Last November, the scientific field was confronted with an unexpected announcement by Chinese scientist Jiankui He, who claimed to have genetically edited two human embryos. The announcement was received with global condemnation and frustration that Jiankui had done with such work in the absence of ethical approval from the authorities, and with the known risks associated with the genetic editing: "They jumped the gun for a good 10 or 15 years and in a field like human reproduction is actually very risky, "said biologist and author Nessa Carey.
There was a subsequent race between the authorities to impose a legal and ethical framework for genetic editing experiments to ensure their safety and justification, and until that happened any new experiments of this kind were called to be banned. However, it seems that these harsh warnings did not dissuade all scientists.
An article published yesterday in Nature outlined the intentions of Denis Rebrikov, a molecular biologist from Russia, to produce babies with modified genes, making him the "second" Jiankui He. Rebikrov is the head of a genome-editing laboratory at Russia's largest fertility clinic, the Kulakov National Medical Research Center for Obstetrics, Gynecology and Perinatology in Moscow and is a researcher at the Russian Research University of Pirogov, also in Moscow. Recognizing that if he chose to do this before Russia updated its regulations on gene editing, it would be breaking the law, he replies, "I think I'm crazy enough to do that."
Jiankui He used the CRISPR-Cas9 tool to create a specific mutation in the CCR5 gene that encodes a protein used by the human immunodeficiency virus (HIV) -1 to enter cells. This mutation CCR5Δ32, is transported naturally by some individuals and may confer innate resistance to HIV-1. Although recent research suggests that the malfunction of this gene is linked to a higher rate of mortality, Rebikrov aims to achieve exactly the same gene.
Jiankui He has chosen to modify the CCR5 gene in embryos that were raised from parents with HIV. In contrast, Rebirov plans to CCR5 gene in embryos that will then be implanted in HIV-positive mothers, thus reducing the risk of passing the virus to the baby in the uterus. According to the article, Rebrikov already has an agreement with an HIV center in the city to recruit HIV-infected women for the experiment.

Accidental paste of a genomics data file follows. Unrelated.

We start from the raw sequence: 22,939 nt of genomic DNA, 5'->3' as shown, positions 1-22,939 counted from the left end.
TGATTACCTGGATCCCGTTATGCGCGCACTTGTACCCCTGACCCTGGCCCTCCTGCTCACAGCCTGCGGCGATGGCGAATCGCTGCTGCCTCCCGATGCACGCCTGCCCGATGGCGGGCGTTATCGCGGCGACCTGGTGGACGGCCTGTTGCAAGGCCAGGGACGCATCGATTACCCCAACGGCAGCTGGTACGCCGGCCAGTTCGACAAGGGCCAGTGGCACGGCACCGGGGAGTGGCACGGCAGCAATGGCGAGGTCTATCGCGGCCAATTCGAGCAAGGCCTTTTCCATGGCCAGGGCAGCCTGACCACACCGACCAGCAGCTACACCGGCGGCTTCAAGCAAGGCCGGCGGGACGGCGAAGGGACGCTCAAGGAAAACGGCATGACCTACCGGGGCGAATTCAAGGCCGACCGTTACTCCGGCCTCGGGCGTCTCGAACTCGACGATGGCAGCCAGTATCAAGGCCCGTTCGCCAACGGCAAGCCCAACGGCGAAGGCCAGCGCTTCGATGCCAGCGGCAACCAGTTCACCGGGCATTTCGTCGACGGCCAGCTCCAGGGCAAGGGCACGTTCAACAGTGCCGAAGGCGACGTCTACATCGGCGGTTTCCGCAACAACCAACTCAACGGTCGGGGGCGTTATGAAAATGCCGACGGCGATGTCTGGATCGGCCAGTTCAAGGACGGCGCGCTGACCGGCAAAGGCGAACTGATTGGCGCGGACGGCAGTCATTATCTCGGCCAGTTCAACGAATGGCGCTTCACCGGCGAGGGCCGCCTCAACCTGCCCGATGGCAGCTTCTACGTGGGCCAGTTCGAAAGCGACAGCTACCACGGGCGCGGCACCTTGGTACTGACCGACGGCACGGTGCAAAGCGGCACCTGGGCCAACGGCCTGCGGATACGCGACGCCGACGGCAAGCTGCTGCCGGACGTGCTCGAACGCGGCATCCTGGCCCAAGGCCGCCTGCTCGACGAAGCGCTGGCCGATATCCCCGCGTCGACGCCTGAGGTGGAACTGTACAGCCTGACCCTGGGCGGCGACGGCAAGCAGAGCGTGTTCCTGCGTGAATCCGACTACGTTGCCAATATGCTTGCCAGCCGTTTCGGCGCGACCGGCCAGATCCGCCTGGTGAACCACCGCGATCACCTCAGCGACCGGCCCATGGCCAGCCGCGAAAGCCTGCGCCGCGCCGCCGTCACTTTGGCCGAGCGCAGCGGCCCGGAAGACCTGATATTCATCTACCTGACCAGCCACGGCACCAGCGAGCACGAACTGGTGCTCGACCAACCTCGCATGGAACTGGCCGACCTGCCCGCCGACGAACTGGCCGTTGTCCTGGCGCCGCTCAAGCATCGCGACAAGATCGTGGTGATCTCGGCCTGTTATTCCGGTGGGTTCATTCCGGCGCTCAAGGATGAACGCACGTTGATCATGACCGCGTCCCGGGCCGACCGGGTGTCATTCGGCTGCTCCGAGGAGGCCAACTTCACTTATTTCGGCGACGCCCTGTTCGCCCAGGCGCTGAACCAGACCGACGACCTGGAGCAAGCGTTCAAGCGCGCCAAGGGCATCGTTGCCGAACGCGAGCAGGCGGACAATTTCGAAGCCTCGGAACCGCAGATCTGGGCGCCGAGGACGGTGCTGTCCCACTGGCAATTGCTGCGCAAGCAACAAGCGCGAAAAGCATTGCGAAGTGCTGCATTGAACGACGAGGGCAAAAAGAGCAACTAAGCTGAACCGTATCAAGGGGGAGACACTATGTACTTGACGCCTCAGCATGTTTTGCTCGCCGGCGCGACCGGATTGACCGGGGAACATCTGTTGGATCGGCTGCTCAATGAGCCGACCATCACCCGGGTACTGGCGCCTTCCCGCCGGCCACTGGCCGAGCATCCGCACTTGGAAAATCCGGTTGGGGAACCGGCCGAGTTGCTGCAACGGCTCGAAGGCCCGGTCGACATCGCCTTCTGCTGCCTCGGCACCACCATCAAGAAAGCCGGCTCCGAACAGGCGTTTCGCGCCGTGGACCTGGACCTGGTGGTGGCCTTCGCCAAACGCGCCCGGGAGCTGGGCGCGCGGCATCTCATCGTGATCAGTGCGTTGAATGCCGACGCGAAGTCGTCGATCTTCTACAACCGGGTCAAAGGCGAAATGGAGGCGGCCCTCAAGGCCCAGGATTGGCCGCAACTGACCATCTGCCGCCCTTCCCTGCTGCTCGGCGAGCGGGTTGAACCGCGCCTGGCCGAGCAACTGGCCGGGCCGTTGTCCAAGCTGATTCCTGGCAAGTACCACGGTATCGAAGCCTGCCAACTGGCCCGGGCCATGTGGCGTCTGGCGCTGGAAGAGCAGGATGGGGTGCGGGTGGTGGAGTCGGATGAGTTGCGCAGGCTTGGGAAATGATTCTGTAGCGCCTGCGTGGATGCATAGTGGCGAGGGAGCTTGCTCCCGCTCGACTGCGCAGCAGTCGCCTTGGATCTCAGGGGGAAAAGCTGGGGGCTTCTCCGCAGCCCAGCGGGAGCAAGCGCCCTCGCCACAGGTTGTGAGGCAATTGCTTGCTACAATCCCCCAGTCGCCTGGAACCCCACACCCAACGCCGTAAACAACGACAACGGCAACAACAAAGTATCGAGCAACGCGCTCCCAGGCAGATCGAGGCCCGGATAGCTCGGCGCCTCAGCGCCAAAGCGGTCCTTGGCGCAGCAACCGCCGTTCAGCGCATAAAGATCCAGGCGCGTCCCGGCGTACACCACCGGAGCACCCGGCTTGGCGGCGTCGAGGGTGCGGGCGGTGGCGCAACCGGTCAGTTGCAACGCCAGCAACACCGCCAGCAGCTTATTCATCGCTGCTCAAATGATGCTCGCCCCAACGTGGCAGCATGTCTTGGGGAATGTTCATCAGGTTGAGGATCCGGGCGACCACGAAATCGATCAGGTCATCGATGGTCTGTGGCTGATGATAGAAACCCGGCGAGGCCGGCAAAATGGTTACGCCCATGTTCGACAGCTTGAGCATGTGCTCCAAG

One of the inventors of CRISPR, Jennifer Doudna, expressed her concerns about the biologist's plans for Nature: "The technology is not ready," she says. "Not surprising, but it's very disappointing and disturbing."
Rebrikov anticipates that the Ministry of Health will clarify the rules on the clinical use of embryo genetic editing in the next nine months. The article states that in order to avoid punishment for the experiments, he first intends to seek the approval of three government agencies, which may take between one month and two years.
A major concern associated with genetic editing technologies, such as CRISPR, is the possibility of off-target effects, resulting in unintended changes in the genome – the consequences of which can not be fully anticipated. Efforts to refine these technologies and improve their specificity are in progress, but so far a "gold standard" technique is not available.
Rebrikov claims that he is developing a technique that can ensure that there are no mutations out of target, and plans to post preliminary findings online within a month, but Doudna declares skepticism here: "The data I've seen say that it is not so easy to control the way the DNA repair works. "
The documentary on the Wild Code movie led CRISPR filmmakers and scientists to China, where they were the first to find the world's attention to the work of Jiankui He. Read more about documentary and genetic editing in China here.
Reference: David Cyranoski. 2019. The Russian biologist plans more babies edited by CRISPR. Nature. doi: 101038 / d41586-019-01770-x.